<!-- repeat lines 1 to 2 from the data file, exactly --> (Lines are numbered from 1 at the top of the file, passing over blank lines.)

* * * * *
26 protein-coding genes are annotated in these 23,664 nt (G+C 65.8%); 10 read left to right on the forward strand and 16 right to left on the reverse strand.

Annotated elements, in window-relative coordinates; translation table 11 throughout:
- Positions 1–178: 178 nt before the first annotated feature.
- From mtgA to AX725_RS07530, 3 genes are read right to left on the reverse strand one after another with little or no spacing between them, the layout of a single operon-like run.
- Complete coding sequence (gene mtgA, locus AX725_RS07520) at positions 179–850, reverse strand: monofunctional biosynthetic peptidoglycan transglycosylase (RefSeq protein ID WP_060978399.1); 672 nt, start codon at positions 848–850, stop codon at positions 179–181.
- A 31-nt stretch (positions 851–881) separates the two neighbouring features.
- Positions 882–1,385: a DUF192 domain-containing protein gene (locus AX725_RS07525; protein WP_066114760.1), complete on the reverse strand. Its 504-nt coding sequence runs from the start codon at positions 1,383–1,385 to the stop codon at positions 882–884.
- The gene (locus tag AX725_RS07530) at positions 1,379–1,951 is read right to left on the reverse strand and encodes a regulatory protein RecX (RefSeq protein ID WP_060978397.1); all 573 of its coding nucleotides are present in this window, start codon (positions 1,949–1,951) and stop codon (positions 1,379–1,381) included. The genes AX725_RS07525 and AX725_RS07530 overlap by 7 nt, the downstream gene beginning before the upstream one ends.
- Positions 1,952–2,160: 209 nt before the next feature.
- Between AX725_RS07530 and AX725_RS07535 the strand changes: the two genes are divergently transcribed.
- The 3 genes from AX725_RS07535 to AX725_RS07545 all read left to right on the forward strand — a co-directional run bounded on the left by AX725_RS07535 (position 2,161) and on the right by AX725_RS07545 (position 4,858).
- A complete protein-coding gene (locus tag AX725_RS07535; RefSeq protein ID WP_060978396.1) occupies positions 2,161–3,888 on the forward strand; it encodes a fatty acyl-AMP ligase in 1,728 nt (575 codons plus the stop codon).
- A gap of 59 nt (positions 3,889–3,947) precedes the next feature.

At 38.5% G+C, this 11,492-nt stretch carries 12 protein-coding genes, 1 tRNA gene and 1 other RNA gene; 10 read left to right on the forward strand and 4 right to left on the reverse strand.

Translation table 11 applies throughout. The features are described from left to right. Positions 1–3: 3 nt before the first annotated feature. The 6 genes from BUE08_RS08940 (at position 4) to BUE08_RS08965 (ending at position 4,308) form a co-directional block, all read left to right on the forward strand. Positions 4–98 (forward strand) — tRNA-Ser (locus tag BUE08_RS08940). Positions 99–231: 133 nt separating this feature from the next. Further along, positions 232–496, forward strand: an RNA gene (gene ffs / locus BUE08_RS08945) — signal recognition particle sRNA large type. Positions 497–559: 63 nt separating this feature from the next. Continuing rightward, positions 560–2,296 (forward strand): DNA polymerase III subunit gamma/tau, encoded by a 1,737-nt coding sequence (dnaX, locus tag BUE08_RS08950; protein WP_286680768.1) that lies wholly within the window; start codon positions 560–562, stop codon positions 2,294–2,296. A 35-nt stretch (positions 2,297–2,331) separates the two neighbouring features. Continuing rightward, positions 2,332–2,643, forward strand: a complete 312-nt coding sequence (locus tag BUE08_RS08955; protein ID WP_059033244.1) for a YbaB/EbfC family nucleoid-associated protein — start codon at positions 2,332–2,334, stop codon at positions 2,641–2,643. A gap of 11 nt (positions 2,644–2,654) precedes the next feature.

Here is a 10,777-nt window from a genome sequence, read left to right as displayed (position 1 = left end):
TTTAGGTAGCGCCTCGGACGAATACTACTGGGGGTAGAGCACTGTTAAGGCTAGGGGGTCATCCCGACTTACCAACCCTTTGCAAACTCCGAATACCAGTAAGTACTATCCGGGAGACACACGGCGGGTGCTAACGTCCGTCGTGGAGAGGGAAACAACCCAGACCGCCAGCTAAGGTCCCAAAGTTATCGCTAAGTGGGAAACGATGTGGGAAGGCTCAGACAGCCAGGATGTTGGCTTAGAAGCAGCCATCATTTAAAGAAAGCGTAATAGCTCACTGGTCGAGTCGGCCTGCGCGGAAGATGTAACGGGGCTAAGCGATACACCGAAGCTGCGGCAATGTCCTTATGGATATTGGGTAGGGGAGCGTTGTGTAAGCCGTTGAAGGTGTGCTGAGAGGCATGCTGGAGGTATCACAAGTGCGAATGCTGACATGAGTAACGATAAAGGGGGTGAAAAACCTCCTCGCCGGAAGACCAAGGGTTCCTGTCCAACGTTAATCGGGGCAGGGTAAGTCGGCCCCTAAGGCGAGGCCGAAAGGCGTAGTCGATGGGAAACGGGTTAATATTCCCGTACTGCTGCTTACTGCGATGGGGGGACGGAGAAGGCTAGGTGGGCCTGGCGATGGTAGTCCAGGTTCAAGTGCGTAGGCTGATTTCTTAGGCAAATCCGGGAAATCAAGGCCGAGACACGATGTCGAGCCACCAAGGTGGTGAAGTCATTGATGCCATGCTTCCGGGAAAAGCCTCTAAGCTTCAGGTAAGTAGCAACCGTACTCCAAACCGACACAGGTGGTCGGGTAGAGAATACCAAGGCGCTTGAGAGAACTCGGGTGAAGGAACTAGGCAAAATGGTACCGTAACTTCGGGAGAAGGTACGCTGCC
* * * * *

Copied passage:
26 protein-coding genes are annotated in these 23,664 nt (G+C 65.8%); 10 read left to right on the forward strand and 16 right to left on the reverse strand.

Annotated elements, in window-relative coordinates; translation table 11 throughout: